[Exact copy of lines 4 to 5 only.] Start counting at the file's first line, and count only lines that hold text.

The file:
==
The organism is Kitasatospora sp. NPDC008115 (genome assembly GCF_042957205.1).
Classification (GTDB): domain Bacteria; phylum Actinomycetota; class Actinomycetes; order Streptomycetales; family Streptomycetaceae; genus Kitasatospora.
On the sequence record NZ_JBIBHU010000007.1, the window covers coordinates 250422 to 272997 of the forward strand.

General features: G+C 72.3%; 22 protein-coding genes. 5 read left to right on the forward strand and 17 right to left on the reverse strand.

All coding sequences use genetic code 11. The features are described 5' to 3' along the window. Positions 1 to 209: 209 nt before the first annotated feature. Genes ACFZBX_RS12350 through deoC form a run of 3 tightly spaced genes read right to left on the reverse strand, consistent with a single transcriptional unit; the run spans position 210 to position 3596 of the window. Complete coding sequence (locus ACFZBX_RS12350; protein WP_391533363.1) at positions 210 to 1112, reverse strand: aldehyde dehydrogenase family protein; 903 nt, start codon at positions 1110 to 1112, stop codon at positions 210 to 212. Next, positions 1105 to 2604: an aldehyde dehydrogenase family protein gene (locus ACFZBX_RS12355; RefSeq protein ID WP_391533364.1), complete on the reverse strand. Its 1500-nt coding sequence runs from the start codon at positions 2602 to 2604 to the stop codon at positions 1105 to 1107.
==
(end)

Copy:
General features: G+C 72.3%; 22 protein-coding genes. 5 read left to right on the forward strand and 17 right to left on the reverse strand.

All coding sequences use genetic code 11. The features are described 5' to 3' along the window. Positions 1 to 209: 209 nt before the first annotated feature. Genes ACFZBX_RS12350 through deoC form a run of 3 tightly spaced genes read right to left on the reverse strand, consistent with a single transcriptional unit; the run spans position 210 to position 3596 of the window. Complete coding sequence (locus ACFZBX_RS12350; protein WP_391533363.1) at positions 210 to 1112, reverse strand: aldehyde dehydrogenase family protein; 903 nt, start codon at positions 1110 to 1112, stop codon at positions 210 to 212. Next, positions 1105 to 2604: an aldehyde dehydrogenase family protein gene (locus ACFZBX_RS12355; RefSeq protein ID WP_391533364.1), complete on the reverse strand. Its 1500-nt coding sequence runs from the start codon at positions 2602 to 2604 to the stop codon at positions 1105 to 1107.